Customer: Safer Salford
The Safer Salford programme is a system-wide, quality improvement focused initiative that began in 2016 in the wake of the Francis and Berwick reports (2013), and Salford’s involvement in The Health Foundation’s Safety Measurement programmes (2014a, 2014b).
As part of Safer Salford, the Safer General Practice work stream was launched in 2019. This sought to embed the use of improvement methodologies to support delivery of locally driven safety goals, such as reducing wait times, developing population health solutions and reducing harmful prescriptions. Alongside this, the work aimed to support practices to achieve the 2019/20 Salford Standard and support delivery of core elements of the NHS Long Term Plan and the 2019/20 GP contract.
All five of Salford’s Primary Care Networks (PCN) were involved, each with an improvement lead from one of the local GP practices who was equipped and enthused to test and deliver change, working within their Primary Care Network footprints. Each PCN developed a shared improvement project with an individual improvement aim for each practice.
Broughton: to reduce wait times for routine appointments
Eccles and Irlam: to reduce incidence of high blood glucose (Hba1C) for patients with diabetes
Ordsall and Claremont: to increase uptake of cytology / cervical smears
Swinton: to improve attendance for childhood asthma reviews
Walkden and Little Hulton: to reduce daily intake of morphine equivalent medications for patients on high prescriptions
Working with partners, Aqua aimed to facilitate delivery of targeted improvements whilst establishing lasting capability within primary care through the design and delivery of a bespoke training package to the PCN’s, to support GP practices with their improvement plans. Sessions were designed to provide the space and time to share and explore QI tools to develop, implement and sustain improvements in practices.
This package included improvement planning sessions and two leading for improvement sessions for each of the PCN’s. These sessions aimed to develop QI capability and running of projects, and included content around goal setting, measurement for improvement, testing changes and capturing learning. Alongside this, monthly facilitated calls were organised with neighbourhood leads to provide on-going learning and support with their improvement plans. Improvement support and guidance was also provided for individual teams, and teams were supported with the preparation and provision of materials to support improvement in primary care and neighbourhood working.
By sharing data, knowledge and best practice around how systems and processes work between different teams, aqua supported and encouraged GPs via the PCN footprint to think creatively and identify new ways to improve safety and best support their local communities and patients.
Despite the project being paused due to COVID-19, there have been a number of positive learning’s and improvements highlighted and being implemented by practices within the different PCN footprints.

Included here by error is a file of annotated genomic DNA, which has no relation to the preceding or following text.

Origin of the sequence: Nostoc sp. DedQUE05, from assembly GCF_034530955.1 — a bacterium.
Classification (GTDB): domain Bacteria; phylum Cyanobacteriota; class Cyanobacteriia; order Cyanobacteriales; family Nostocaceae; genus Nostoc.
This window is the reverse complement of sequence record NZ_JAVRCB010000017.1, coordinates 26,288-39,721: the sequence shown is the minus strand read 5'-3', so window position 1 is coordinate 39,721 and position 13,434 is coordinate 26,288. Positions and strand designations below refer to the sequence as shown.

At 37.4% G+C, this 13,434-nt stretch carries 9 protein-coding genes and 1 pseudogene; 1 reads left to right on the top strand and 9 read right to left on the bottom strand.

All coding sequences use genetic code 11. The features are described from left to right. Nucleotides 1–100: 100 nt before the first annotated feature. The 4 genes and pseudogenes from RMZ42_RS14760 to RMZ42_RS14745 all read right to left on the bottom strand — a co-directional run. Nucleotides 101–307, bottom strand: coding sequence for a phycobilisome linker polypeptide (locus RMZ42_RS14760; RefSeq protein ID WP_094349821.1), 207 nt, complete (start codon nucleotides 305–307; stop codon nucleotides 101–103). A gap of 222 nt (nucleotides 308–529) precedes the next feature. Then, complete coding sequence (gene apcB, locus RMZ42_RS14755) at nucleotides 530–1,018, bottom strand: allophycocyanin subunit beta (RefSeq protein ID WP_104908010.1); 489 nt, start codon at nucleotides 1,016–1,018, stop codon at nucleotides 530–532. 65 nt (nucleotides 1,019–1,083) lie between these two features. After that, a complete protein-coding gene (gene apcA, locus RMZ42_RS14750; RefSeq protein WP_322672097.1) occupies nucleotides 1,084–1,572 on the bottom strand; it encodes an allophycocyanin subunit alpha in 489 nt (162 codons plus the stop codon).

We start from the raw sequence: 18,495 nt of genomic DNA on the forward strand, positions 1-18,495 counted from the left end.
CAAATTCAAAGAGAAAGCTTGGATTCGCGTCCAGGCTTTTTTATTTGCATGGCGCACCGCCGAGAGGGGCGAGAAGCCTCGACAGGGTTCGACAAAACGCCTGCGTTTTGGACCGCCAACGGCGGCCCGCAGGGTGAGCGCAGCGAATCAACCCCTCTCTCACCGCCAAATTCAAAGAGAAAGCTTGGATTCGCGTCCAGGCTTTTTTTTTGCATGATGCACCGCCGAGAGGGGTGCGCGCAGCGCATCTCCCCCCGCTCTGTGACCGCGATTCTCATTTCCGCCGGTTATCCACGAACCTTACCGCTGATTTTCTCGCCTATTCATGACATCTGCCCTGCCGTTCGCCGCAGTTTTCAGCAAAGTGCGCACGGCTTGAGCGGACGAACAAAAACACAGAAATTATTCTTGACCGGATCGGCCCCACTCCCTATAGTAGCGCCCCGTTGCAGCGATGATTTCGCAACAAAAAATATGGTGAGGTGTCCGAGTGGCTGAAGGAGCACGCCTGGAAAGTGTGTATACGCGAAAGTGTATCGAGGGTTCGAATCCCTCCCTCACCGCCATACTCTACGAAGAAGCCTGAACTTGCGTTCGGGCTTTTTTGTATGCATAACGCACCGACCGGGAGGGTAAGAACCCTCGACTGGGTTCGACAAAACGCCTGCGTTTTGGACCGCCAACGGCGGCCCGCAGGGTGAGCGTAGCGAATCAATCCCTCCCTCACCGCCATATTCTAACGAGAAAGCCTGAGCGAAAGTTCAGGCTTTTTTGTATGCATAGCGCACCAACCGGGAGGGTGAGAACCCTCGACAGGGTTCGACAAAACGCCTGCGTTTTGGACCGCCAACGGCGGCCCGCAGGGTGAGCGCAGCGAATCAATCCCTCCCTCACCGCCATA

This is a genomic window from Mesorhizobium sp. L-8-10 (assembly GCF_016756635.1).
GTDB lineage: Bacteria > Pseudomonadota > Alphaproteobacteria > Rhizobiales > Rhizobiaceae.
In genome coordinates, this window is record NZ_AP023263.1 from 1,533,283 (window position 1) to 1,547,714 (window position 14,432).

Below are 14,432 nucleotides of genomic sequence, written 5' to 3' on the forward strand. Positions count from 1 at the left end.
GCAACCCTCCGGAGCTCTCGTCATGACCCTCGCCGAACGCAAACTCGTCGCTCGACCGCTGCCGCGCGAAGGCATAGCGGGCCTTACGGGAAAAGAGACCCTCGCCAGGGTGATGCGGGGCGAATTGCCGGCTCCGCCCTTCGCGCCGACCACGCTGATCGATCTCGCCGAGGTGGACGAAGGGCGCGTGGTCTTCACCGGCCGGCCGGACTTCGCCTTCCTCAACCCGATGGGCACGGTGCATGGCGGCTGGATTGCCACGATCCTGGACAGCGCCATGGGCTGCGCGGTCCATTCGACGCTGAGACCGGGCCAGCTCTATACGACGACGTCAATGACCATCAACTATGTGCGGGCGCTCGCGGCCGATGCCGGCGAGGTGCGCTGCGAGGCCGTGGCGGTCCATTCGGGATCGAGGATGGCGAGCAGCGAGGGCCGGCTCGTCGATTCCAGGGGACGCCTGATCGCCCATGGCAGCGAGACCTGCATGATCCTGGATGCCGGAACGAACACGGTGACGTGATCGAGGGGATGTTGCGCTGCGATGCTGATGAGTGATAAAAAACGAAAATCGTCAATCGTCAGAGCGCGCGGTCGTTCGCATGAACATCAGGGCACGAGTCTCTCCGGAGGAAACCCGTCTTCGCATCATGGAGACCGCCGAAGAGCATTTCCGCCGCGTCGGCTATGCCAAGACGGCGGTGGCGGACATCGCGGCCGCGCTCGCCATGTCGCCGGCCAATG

At a system level those involved in the project highlighted the benefits gained from working together across the system. The approach of using PCN’s as a vehicle for improvement was the first of its kind. This demonstrated positives including stronger relationships being developed and peer support being received alongside stimulating healthy competition…
“Developing and working as a team across the network sharing ideas and resources.”
“Strong neighbourhood connections”
Working together has enabled the development of relationships, networks and support across the neighbourhoods, and has driven engagement and interest from those who previously may not have engaged. One team has now established a neighbourhood/network patient participation group, which has been set up as a result of the learning from the QI approach used throughout the project.
“Seeing improvements in patients who didn’t previously engage”
“Being able to give other team members exposure and involvement in QI and thus [engaging a] different perspective”
The work was described as an enabler.
“……. for things such as Footfall introduced online e-mail system for consultation- improving access”
[The programme] enabled “PCN discussions around digital solutions”
Communication and engagement has been recognised by the practices as key to building relationships and involving patients in the improvement project to achieve outcomes.
At an individual project level, improvements were beginning to be seen using quantitative data points and measurement for improvement. A number of examples were also seen beyond data on a chart. For example;
This work has highlighted some potentially exciting improvements. There are now real opportunities across the Salford system to further develop and build on the improvement foundations already achieved, and to sustain innovations and improvements in delivery developed during COVID-19. There is also potential for further refinement and sharing of both digital and non-digital processes and best practices developed as ‘normal work’ across the practices is resumed.